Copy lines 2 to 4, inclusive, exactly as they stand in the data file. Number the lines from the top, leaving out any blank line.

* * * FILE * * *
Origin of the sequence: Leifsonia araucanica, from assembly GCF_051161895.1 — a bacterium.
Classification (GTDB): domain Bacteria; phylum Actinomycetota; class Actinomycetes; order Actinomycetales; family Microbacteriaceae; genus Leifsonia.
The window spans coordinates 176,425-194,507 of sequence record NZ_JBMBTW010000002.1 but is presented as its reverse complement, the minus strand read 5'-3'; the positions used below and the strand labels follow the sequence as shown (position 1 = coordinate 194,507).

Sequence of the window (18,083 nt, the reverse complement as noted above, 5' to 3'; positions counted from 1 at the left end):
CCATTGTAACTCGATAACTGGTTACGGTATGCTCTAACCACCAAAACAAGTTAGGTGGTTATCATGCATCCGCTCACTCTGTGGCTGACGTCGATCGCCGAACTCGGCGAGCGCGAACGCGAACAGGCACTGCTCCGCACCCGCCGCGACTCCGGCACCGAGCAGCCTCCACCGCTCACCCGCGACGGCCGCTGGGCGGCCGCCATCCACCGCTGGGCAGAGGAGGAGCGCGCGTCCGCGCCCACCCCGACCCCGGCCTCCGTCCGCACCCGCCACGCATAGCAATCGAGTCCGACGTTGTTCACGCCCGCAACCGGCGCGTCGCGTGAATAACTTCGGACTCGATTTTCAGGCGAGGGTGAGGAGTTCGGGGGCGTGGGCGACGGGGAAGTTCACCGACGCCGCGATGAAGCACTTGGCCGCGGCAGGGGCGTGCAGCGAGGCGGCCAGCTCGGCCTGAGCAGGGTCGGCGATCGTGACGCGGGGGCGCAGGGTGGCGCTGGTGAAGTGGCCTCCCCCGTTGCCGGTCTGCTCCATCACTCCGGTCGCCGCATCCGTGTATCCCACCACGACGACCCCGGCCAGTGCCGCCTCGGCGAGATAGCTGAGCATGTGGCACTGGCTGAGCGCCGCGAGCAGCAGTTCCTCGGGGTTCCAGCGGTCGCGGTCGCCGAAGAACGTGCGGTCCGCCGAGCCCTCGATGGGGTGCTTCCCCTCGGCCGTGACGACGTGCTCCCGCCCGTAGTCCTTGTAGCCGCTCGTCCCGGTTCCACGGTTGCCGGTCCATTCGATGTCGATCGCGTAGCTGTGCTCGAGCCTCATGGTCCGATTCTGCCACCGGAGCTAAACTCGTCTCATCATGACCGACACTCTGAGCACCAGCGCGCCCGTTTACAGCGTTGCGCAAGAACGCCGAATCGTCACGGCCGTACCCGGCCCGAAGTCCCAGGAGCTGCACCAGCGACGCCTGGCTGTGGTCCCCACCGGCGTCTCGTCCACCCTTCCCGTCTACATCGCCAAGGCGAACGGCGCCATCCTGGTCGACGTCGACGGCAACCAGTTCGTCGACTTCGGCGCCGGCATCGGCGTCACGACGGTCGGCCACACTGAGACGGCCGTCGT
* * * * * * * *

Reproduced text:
Classification (GTDB): domain Bacteria; phylum Actinomycetota; class Actinomycetes; order Actinomycetales; family Microbacteriaceae; genus Leifsonia.
The window spans coordinates 176,425-194,507 of sequence record NZ_JBMBTW010000002.1 but is presented as its reverse complement, the minus strand read 5'-3'; the positions used below and the strand labels follow the sequence as shown (position 1 = coordinate 194,507).

Sequence of the window (18,083 nt, the reverse complement as noted above, 5' to 3'; positions counted from 1 at the left end):